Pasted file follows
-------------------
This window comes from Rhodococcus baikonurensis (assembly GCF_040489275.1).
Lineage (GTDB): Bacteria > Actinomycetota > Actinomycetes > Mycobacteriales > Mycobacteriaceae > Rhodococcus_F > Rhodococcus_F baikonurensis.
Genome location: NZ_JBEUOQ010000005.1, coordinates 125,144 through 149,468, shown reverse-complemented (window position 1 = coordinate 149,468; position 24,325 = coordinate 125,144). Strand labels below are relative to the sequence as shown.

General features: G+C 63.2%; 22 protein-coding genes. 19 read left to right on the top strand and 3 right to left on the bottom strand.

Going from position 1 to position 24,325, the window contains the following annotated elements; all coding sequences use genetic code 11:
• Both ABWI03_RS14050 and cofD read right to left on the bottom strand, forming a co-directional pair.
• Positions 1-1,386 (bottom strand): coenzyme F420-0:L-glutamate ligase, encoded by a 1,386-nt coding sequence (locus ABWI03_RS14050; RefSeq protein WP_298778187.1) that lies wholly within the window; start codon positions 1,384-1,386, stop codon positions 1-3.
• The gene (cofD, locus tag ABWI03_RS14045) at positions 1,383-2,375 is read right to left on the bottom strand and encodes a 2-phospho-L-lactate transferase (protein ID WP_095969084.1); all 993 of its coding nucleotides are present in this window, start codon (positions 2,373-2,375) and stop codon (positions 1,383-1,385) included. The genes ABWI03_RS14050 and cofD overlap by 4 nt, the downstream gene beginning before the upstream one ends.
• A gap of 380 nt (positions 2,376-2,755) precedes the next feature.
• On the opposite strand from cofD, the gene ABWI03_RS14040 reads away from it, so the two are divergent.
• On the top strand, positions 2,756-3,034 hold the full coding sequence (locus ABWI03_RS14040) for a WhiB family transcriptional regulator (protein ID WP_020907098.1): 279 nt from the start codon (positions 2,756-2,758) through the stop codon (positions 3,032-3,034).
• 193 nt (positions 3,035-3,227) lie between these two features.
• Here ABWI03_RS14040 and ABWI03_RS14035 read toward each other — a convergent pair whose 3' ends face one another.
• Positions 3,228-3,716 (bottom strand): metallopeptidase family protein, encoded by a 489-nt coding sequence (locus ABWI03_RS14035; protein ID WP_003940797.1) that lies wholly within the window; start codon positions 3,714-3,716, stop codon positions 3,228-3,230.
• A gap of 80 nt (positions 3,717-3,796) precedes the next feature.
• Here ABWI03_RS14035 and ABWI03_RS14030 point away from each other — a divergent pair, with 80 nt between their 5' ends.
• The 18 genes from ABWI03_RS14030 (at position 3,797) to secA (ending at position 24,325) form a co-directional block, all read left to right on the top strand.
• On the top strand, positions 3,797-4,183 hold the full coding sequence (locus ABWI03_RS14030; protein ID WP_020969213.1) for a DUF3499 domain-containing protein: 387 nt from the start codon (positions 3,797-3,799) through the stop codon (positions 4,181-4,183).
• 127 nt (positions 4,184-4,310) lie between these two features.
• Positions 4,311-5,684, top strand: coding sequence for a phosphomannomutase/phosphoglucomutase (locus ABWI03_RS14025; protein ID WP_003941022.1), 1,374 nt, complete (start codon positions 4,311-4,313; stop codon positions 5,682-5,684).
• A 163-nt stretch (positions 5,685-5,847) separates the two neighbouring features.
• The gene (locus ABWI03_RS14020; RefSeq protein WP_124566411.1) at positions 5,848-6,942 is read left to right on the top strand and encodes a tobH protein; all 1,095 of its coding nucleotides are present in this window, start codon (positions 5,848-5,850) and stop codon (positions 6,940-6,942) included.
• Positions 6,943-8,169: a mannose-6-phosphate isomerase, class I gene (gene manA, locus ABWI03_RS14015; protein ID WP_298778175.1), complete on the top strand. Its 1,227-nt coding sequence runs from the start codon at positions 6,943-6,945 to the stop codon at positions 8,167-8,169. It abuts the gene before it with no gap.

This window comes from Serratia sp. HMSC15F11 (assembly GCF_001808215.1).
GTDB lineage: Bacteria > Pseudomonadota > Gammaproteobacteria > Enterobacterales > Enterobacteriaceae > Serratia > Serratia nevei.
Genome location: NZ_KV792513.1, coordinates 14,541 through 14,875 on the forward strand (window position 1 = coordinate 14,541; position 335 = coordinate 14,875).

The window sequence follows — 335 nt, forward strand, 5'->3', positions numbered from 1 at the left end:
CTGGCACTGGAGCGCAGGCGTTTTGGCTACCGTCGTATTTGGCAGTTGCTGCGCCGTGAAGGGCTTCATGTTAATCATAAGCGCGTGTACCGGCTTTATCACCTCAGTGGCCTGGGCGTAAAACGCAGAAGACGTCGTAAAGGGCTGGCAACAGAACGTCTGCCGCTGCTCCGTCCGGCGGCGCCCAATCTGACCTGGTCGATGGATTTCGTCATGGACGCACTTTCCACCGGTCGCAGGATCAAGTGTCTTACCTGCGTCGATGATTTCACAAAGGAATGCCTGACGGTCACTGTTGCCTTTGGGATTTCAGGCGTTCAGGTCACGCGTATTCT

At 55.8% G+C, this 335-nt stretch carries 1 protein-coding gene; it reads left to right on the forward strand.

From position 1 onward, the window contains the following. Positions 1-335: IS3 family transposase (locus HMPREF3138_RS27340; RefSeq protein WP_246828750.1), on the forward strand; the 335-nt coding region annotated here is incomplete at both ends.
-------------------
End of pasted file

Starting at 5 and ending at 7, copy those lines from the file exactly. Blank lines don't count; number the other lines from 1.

Going from position 1 to position 24,325, the window contains the following annotated elements; all coding sequences use genetic code 11:
• Both ABWI03_RS14050 and cofD read right to left on the bottom strand, forming a co-directional pair.
• Positions 1-1,386 (bottom strand): coenzyme F420-0:L-glutamate ligase, encoded by a 1,386-nt coding sequence (locus ABWI03_RS14050; RefSeq protein WP_298778187.1) that lies wholly within the window; start codon positions 1,384-1,386, stop codon positions 1-3.